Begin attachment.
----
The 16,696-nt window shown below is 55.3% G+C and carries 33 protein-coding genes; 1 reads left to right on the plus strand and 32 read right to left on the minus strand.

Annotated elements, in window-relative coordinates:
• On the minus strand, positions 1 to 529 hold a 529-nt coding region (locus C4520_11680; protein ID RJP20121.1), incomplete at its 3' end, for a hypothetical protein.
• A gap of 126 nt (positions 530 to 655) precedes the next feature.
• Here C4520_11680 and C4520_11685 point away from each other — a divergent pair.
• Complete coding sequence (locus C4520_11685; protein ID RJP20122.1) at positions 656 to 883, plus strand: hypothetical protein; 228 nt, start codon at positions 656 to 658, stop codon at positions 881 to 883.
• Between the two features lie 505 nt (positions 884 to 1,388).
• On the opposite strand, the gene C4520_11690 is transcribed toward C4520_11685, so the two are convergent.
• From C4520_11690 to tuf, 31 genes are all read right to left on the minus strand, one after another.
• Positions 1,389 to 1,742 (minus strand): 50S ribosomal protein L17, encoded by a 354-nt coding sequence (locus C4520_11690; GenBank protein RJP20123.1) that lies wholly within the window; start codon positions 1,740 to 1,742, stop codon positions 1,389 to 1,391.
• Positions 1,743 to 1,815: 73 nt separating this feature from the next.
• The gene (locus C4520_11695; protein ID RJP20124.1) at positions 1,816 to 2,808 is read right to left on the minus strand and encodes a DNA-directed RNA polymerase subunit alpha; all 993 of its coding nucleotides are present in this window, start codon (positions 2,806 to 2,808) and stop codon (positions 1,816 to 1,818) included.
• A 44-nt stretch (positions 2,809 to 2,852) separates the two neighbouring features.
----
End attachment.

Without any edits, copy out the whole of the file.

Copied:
The 16,696-nt window shown below is 55.3% G+C and carries 33 protein-coding genes; 1 reads left to right on the plus strand and 32 read right to left on the minus strand.

Annotated elements, in window-relative coordinates:
• On the minus strand, positions 1 to 529 hold a 529-nt coding region (locus C4520_11680; protein ID RJP20121.1), incomplete at its 3' end, for a hypothetical protein.
• A gap of 126 nt (positions 530 to 655) precedes the next feature.
• Here C4520_11680 and C4520_11685 point away from each other — a divergent pair.
• Complete coding sequence (locus C4520_11685; protein ID RJP20122.1) at positions 656 to 883, plus strand: hypothetical protein; 228 nt, start codon at positions 656 to 658, stop codon at positions 881 to 883.
• Between the two features lie 505 nt (positions 884 to 1,388).
• On the opposite strand, the gene C4520_11690 is transcribed toward C4520_11685, so the two are convergent.
• From C4520_11690 to tuf, 31 genes are all read right to left on the minus strand, one after another.
• Positions 1,389 to 1,742 (minus strand): 50S ribosomal protein L17, encoded by a 354-nt coding sequence (locus C4520_11690; GenBank protein RJP20123.1) that lies wholly within the window; start codon positions 1,740 to 1,742, stop codon positions 1,389 to 1,391.
• Positions 1,743 to 1,815: 73 nt separating this feature from the next.
• The gene (locus C4520_11695; protein ID RJP20124.1) at positions 1,816 to 2,808 is read right to left on the minus strand and encodes a DNA-directed RNA polymerase subunit alpha; all 993 of its coding nucleotides are present in this window, start codon (positions 2,806 to 2,808) and stop codon (positions 1,816 to 1,818) included.
• A 44-nt stretch (positions 2,809 to 2,852) separates the two neighbouring features.